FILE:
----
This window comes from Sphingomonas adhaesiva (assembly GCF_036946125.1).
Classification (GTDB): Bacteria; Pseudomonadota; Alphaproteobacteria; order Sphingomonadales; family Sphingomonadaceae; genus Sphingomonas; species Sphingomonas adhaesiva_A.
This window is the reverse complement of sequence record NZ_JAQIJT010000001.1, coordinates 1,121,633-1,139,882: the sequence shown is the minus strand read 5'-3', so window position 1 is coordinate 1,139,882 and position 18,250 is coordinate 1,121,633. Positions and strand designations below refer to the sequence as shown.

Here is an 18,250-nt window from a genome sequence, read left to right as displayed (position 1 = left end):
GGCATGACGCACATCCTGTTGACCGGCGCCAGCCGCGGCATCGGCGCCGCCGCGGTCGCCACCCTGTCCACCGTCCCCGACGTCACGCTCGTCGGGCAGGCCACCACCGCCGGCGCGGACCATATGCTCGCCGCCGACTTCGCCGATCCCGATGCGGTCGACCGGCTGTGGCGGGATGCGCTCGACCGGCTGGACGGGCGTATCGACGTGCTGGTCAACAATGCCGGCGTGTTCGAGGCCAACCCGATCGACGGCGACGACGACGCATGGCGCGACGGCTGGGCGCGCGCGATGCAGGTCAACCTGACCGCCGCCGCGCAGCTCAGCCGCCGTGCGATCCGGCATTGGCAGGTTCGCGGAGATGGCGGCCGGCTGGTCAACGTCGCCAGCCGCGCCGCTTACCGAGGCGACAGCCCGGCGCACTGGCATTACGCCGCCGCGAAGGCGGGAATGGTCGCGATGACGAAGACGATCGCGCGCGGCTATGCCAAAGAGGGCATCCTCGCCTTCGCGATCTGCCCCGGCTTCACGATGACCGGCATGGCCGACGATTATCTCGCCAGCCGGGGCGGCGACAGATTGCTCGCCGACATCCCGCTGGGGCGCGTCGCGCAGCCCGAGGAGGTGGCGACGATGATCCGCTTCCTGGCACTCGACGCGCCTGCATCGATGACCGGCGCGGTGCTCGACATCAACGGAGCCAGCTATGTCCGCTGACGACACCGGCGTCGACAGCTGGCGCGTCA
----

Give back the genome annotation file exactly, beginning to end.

This window comes from Sphingomonas adhaesiva (assembly GCF_036946125.1).
Classification (GTDB): Bacteria; Pseudomonadota; Alphaproteobacteria; order Sphingomonadales; family Sphingomonadaceae; genus Sphingomonas; species Sphingomonas adhaesiva_A.
This window is the reverse complement of sequence record NZ_JAQIJT010000001.1, coordinates 1,121,633-1,139,882: the sequence shown is the minus strand read 5'-3', so window position 1 is coordinate 1,139,882 and position 18,250 is coordinate 1,121,633. Positions and strand designations below refer to the sequence as shown.

Here is an 18,250-nt window from a genome sequence, read left to right as displayed (position 1 = left end):
GGCATGACGCACATCCTGTTGACCGGCGCCAGCCGCGGCATCGGCGCCGCCGCGGTCGCCACCCTGTCCACCGTCCCCGACGTCACGCTCGTCGGGCAGGCCACCACCGCCGGCGCGGACCATATGCTCGCCGCCGACTTCGCCGATCCCGATGCGGTCGACCGGCTGTGGCGGGATGCGCTCGACCGGCTGGACGGGCGTATCGACGTGCTGGTCAACAATGCCGGCGTGTTCGAGGCCAACCCGATCGACGGCGACGACGACGCATGGCGCGACGGCTGGGCGCGCGCGATGCAGGTCAACCTGACCGCCGCCGCGCAGCTCAGCCGCCGTGCGATCCGGCATTGGCAGGTTCGCGGAGATGGCGGCCGGCTGGTCAACGTCGCCAGCCGCGCCGCTTACCGAGGCGACAGCCCGGCGCACTGGCATTACGCCGCCGCGAAGGCGGGAATGGTCGCGATGACGAAGACGATCGCGCGCGGCTATGCCAAAGAGGGCATCCTCGCCTTCGCGATCTGCCCCGGCTTCACGATGACCGGCATGGCCGACGATTATCTCGCCAGCCGGGGCGGCGACAGATTGCTCGCCGACATCCCGCTGGGGCGCGTCGCGCAGCCCGAGGAGGTGGCGACGATGATCCGCTTCCTGGCACTCGACGCGCCTGCATCGATGACCGGCGCGGTGCTCGACATCAACGGAGCCAGCTATGTCCGCTGACGACACCGGCGTCGACAGCTGGCGCGTCA